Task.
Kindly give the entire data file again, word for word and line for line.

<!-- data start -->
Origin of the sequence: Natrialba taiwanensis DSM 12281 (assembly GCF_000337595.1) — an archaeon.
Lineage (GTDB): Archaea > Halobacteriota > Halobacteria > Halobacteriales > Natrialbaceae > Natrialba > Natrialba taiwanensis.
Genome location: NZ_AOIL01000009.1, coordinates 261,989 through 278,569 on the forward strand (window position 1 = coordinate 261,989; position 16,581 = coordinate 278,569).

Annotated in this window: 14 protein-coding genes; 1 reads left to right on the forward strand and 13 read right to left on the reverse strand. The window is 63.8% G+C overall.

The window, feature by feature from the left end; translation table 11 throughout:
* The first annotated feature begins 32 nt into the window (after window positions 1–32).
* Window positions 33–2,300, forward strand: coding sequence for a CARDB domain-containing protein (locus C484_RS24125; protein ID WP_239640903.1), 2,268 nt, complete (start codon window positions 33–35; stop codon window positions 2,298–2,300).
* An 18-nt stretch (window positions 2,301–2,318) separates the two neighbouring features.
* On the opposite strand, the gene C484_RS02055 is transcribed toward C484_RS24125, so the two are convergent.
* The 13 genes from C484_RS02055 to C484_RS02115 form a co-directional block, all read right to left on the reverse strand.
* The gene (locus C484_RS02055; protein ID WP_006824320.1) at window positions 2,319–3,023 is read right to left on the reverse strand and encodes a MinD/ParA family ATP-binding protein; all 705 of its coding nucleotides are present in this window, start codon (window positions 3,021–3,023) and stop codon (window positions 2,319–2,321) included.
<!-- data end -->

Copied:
Origin of the sequence: Natrialba taiwanensis DSM 12281 (assembly GCF_000337595.1) — an archaeon.
Lineage (GTDB): Archaea > Halobacteriota > Halobacteria > Halobacteriales > Natrialbaceae > Natrialba > Natrialba taiwanensis.
Genome location: NZ_AOIL01000009.1, coordinates 261,989 through 278,569 on the forward strand (window position 1 = coordinate 261,989; position 16,581 = coordinate 278,569).

Annotated in this window: 14 protein-coding genes; 1 reads left to right on the forward strand and 13 read right to left on the reverse strand. The window is 63.8% G+C overall.

The window, feature by feature from the left end; translation table 11 throughout:
* The first annotated feature begins 32 nt into the window (after window positions 1–32).
* Window positions 33–2,300, forward strand: coding sequence for a CARDB domain-containing protein (locus C484_RS24125; protein ID WP_239640903.1), 2,268 nt, complete (start codon window positions 33–35; stop codon window positions 2,298–2,300).
* An 18-nt stretch (window positions 2,301–2,318) separates the two neighbouring features.
* On the opposite strand, the gene C484_RS02055 is transcribed toward C484_RS24125, so the two are convergent.
* The 13 genes from C484_RS02055 to C484_RS02115 form a co-directional block, all read right to left on the reverse strand.
* The gene (locus C484_RS02055; protein ID WP_006824320.1) at window positions 2,319–3,023 is read right to left on the reverse strand and encodes a MinD/ParA family ATP-binding protein; all 705 of its coding nucleotides are present in this window, start codon (window positions 3,021–3,023) and stop codon (window positions 2,319–2,321) included.